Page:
Chief Deputy Tom Caldwell of the Floyd County Sheriff’s Office said Monday an inmate had tested positive for TB and the results were sent to the Centers for Disease Control.
Public health officials say it takes as long as eight weeks to officially confirm a TB diagnosis and they are watching the situation closely.
Those who may have had contact with that inmate, who had been housed at the jail since August, will be tested.
Health department officials are in the process of determining how many people will be tested, said Logan Boss, Northwest Georgia Health District spokesman.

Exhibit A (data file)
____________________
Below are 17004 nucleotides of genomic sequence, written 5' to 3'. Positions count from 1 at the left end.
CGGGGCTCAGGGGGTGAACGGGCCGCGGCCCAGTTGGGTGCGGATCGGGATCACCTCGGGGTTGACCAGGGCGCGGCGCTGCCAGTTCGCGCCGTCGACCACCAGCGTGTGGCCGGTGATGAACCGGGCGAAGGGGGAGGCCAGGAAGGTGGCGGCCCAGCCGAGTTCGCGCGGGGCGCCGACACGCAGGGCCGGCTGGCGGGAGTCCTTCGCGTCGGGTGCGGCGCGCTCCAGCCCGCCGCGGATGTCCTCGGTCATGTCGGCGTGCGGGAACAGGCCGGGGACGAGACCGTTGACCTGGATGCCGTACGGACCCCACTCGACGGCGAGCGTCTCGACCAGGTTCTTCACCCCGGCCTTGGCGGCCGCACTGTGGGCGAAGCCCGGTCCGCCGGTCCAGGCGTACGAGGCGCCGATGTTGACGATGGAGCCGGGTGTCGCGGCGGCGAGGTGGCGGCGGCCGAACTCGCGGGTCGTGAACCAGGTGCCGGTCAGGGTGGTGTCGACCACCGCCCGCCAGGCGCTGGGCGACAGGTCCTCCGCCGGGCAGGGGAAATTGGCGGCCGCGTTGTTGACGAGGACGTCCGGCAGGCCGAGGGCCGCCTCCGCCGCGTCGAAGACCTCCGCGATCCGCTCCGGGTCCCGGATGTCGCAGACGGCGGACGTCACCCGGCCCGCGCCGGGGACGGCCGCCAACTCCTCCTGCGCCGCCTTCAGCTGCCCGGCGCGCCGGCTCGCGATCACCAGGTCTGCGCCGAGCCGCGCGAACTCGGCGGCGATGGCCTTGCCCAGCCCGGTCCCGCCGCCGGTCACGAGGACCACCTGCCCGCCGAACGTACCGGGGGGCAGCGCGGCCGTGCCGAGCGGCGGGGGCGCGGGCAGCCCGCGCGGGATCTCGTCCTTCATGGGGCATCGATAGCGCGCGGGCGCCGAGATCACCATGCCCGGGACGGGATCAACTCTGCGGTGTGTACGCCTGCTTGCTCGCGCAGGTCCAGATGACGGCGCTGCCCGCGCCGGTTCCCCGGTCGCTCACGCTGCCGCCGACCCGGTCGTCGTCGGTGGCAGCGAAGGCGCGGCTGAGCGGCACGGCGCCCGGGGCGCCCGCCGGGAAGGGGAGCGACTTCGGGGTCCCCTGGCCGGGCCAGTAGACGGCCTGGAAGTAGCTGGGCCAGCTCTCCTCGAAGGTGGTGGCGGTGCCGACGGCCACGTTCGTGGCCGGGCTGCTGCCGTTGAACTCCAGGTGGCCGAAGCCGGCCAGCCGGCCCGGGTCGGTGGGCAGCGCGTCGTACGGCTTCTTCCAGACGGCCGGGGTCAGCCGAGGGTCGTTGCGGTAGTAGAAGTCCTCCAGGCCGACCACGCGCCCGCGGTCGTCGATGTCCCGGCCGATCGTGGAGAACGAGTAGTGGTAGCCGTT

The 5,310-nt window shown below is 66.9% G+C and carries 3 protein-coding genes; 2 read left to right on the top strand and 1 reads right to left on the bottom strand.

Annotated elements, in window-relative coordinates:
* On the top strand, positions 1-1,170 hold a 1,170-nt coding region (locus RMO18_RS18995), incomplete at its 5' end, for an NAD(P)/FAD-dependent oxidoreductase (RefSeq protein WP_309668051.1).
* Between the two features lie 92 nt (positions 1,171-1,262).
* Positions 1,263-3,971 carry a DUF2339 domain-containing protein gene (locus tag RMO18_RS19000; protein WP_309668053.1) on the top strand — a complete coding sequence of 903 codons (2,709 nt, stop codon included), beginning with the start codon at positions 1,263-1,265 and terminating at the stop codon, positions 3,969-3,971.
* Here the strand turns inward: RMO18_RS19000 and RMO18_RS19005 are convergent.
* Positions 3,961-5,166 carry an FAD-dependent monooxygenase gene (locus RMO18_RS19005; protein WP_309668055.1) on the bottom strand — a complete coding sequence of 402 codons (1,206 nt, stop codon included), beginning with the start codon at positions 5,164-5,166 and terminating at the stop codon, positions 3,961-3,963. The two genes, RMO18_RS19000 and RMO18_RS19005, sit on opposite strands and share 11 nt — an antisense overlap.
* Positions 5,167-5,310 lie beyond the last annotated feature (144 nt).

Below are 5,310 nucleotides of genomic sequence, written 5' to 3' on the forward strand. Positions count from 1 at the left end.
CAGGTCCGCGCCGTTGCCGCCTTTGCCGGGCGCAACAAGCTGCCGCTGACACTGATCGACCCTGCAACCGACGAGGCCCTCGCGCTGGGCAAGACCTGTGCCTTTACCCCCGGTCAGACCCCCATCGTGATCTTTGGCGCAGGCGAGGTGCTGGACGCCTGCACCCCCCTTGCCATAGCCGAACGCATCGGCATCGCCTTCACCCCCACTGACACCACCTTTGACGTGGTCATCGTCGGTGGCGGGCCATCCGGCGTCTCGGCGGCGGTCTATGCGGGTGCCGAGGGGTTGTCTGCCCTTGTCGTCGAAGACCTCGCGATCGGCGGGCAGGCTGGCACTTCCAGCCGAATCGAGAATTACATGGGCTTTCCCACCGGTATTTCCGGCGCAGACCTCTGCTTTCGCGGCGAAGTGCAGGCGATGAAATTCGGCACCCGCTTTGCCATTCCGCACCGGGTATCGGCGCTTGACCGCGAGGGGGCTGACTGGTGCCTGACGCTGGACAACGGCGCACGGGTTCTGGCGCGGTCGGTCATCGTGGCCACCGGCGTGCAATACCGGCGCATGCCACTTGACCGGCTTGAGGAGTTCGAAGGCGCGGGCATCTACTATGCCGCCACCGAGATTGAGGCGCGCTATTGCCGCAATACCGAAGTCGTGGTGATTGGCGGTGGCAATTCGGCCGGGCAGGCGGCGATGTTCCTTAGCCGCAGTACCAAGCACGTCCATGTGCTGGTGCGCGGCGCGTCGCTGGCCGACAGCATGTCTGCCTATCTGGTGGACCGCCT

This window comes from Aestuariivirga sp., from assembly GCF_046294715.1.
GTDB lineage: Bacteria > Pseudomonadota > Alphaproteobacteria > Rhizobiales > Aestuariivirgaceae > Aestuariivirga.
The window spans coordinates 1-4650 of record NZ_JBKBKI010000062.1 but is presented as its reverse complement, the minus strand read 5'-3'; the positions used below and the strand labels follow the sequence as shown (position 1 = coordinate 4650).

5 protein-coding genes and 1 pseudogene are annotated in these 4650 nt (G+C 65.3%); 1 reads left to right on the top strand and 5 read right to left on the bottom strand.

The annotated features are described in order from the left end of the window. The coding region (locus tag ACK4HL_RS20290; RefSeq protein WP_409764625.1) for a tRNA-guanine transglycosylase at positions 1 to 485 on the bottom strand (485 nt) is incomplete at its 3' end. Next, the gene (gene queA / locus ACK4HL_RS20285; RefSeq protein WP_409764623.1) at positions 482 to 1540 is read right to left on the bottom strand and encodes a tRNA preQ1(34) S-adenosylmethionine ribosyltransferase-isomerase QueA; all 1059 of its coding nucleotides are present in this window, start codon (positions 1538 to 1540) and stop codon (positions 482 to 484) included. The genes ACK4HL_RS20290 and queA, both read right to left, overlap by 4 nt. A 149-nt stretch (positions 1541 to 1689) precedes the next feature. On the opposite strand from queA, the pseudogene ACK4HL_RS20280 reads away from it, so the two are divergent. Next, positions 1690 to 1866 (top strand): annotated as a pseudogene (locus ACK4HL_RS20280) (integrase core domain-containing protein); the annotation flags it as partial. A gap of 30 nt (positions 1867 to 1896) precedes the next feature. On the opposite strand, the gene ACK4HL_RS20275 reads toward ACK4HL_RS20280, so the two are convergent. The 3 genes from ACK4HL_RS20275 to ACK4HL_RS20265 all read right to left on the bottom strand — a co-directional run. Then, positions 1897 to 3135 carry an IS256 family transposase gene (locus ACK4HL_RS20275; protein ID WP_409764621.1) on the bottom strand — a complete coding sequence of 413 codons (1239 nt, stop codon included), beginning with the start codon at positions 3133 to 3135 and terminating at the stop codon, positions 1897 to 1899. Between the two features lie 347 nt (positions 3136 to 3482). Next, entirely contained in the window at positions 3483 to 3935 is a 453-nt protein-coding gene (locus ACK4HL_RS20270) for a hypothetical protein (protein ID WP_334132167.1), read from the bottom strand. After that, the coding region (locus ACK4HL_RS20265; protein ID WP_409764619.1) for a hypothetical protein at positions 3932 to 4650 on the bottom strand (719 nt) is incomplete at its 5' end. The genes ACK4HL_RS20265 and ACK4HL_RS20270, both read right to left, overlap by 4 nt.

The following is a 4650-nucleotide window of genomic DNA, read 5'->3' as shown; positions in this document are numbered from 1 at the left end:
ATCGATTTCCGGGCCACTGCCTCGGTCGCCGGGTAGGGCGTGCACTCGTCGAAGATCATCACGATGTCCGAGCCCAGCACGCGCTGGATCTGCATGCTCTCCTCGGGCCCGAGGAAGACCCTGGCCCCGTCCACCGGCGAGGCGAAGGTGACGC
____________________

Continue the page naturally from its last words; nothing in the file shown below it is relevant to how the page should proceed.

“Public health uses a concentric-circle approach to contact tracing, expanding as necessary as the process unfolds, so it’s difficult, if not impossible, to even estimate at this point how many close contacts we might eventually recommend for testing,” said Boss.
Persons with TB infection — but not active disease — have no symptoms and are not contagious to others, said Dr. Wade Sellers, health district director. “A positive test does not mean that a person has an active case of TB, only that they have been exposed to the germ at some time in their lifetime,” Sellers said.
“Lots of people are exposed to the TB germ, but do not become ill with the disease.”